Written by Heather Elvidge
With this year’s early spring and early harvest, perhaps we shouldn’t be surprised that August has embraced the trend by becoming rather autumnal.
Up until now, 2014 has been benign — this is the first month when temperatures have been below average. Is this farewell to warm days? Not necessarily: there’s still time for some fine spells.
So let’s celebrate the fruits of a good season. Commercial fruit growers are having a good year, with apples, pears, plums and blackcurrants ripening three to four weeks early. Even grapevines, which need 100 hours of sunshine, have been well suited. Back garden apple trees have fewer fruits than last year, although the apples are larger. In the hedgerows, brambles are plump and the plentiful sloes are two weeks ahead of last year.
Garden birds are still subdued by the moult, while many migrant birds are on the move. At the time of writing swallows and house martins are still here. They’ve had a successful year and many pairs have a second brood of chicks on the point of leaving the nest.
The puffins and kittiwakes have left Bempton cliffs, but glorious gannets are still cruising and diving for fish. If you’re planning a visit then hurry along this weekend because the RSPB’s reserve will be closed from September 1 for a big makeover. It won’t reopen until next April, although public footpaths will still be accessible during the winter for those bracing clifftop walks.
Moorland walks are enlivened by acres of purple. Common heather, or ling, works its magic with millions of tiny flowers. Past generations of moor dwellers made good use of it, producing brooms, baskets and bedding from this tough plant. Heather also flavoured their beer and thatched their roofs.
The heather forms a habitat for many creatures, although only two can eat it. One is the red grouse; the other is the blackface sheep that’s such a familiar sight beside moorland roads.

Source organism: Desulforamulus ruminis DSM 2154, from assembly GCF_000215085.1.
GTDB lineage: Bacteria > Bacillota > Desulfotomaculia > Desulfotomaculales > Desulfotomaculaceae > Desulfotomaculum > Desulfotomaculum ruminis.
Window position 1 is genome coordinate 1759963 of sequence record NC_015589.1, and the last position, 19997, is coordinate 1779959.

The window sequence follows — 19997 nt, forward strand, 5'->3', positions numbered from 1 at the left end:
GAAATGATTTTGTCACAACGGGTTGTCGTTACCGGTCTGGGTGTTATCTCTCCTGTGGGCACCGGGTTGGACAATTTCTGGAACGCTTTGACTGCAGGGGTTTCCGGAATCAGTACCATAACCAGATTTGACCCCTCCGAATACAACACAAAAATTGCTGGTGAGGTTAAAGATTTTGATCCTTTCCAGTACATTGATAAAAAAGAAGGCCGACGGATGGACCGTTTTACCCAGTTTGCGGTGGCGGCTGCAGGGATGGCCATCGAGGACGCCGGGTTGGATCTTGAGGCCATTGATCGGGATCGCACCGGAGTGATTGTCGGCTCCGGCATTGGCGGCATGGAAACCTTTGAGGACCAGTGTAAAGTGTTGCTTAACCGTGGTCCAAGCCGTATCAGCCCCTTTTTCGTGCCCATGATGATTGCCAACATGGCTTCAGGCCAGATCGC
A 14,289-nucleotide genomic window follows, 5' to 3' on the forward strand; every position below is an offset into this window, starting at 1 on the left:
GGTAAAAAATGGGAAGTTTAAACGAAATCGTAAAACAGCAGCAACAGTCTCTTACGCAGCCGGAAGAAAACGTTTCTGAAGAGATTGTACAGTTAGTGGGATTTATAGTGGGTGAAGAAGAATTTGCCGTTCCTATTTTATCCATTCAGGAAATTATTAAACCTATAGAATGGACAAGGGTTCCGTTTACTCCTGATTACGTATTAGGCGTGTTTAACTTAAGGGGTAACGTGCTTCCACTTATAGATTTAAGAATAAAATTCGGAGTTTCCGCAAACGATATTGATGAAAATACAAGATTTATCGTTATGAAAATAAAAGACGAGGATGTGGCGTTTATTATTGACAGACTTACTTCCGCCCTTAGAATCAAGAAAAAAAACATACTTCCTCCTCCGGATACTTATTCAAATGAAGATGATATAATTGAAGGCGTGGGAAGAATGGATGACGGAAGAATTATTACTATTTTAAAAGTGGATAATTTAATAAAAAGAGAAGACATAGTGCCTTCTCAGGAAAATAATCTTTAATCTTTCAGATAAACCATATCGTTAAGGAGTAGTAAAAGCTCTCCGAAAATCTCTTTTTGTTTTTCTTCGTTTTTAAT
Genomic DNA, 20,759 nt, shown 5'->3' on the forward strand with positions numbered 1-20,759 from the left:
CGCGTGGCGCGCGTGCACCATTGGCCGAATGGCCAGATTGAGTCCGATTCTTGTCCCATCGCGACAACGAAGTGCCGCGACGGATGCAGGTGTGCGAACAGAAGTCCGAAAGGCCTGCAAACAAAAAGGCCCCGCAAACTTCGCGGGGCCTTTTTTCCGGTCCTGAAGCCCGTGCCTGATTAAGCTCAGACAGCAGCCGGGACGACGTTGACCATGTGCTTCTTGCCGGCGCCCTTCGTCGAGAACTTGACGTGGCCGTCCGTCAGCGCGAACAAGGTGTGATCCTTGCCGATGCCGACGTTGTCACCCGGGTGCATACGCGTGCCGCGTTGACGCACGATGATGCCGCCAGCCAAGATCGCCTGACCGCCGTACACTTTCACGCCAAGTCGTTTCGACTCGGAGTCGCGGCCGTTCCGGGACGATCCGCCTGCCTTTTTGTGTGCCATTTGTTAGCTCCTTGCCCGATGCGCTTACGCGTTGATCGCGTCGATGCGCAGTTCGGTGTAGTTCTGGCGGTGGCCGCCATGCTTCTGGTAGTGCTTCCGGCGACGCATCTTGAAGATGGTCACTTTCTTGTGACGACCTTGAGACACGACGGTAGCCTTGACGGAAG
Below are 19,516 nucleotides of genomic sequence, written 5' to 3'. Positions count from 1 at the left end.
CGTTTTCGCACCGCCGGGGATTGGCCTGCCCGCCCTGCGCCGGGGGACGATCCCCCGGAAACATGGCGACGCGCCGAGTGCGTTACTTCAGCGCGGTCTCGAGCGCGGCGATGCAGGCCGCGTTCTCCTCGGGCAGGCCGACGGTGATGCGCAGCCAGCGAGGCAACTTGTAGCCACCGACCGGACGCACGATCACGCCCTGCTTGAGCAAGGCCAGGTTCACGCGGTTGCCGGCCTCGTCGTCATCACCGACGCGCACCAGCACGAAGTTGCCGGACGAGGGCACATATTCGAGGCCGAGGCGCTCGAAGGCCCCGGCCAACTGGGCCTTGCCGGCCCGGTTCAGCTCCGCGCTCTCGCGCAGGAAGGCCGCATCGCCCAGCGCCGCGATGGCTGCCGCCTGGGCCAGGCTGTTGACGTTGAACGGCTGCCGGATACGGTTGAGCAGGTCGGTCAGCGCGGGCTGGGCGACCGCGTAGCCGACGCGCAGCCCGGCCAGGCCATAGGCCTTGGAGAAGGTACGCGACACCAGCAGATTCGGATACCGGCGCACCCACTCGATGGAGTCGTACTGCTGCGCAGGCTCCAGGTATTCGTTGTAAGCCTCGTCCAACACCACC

After a period of blustery days we’d like a settled autumn. September can be very kind, with morning mists giving way to pleasant daytime temperatures. September 1 is the day to note: “Fair on St Giles Day, fair for the month.”
After that hopeful saying, folklore gives few clues. That’s because the old lore is mostly concerned with weather’s effect on crops. When the harvest was in people weren’t too bothered until October, a month crammed with sayings concerning the winter.
August’s weather often carries on into September, which isn’t always a good thing. And sure enough, the Met Office says that the unsettled pattern of showers and dry sunny intervals looks set to continue for a while.
If you have reason to need a fine day then September 15 is your best bet. Records show that it’s fine in six years out of seven.
Some folk say that weather changes with the turn of the moon. In other words, whatever the conditions when the moon is new or full, that’s how the weather will stay until the moon’s next quarter.
The new moon was on Monday — check if they’re right on September 2, the moon’s first quarter.